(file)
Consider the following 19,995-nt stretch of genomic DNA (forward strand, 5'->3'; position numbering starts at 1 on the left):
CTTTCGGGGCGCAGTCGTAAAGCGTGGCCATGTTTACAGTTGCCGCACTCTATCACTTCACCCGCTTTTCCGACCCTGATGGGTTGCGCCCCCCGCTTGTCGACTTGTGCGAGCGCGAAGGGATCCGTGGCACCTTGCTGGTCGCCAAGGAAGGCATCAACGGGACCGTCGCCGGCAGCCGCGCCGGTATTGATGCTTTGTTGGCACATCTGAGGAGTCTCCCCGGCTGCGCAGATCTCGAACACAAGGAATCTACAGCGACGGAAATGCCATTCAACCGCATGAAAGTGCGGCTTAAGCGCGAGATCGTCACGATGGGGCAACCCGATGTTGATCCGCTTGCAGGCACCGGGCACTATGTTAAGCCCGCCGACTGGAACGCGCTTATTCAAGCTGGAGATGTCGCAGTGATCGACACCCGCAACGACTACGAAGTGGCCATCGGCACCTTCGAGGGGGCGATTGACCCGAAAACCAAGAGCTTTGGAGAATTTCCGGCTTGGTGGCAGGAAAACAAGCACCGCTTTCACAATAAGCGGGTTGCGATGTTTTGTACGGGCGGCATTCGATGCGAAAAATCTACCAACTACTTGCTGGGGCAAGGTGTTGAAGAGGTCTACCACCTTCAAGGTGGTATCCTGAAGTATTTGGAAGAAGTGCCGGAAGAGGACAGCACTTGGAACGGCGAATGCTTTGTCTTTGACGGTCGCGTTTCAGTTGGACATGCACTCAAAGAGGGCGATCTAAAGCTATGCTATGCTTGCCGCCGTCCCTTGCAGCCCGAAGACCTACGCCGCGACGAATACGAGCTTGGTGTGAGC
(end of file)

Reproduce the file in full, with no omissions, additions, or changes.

Consider the following 19,995-nt stretch of genomic DNA (forward strand, 5'->3'; position numbering starts at 1 on the left):
CTTTCGGGGCGCAGTCGTAAAGCGTGGCCATGTTTACAGTTGCCGCACTCTATCACTTCACCCGCTTTTCCGACCCTGATGGGTTGCGCCCCCCGCTTGTCGACTTGTGCGAGCGCGAAGGGATCCGTGGCACCTTGCTGGTCGCCAAGGAAGGCATCAACGGGACCGTCGCCGGCAGCCGCGCCGGTATTGATGCTTTGTTGGCACATCTGAGGAGTCTCCCCGGCTGCGCAGATCTCGAACACAAGGAATCTACAGCGACGGAAATGCCATTCAACCGCATGAAAGTGCGGCTTAAGCGCGAGATCGTCACGATGGGGCAACCCGATGTTGATCCGCTTGCAGGCACCGGGCACTATGTTAAGCCCGCCGACTGGAACGCGCTTATTCAAGCTGGAGATGTCGCAGTGATCGACACCCGCAACGACTACGAAGTGGCCATCGGCACCTTCGAGGGGGCGATTGACCCGAAAACCAAGAGCTTTGGAGAATTTCCGGCTTGGTGGCAGGAAAACAAGCACCGCTTTCACAATAAGCGGGTTGCGATGTTTTGTACGGGCGGCATTCGATGCGAAAAATCTACCAACTACTTGCTGGGGCAAGGTGTTGAAGAGGTCTACCACCTTCAAGGTGGTATCCTGAAGTATTTGGAAGAAGTGCCGGAAGAGGACAGCACTTGGAACGGCGAATGCTTTGTCTTTGACGGTCGCGTTTCAGTTGGACATGCACTCAAAGAGGGCGATCTAAAGCTATGCTATGCTTGCCGCCGTCCCTTGCAGCCCGAAGACCTACGCCGCGACGAATACGAGCTTGGTGTGAGC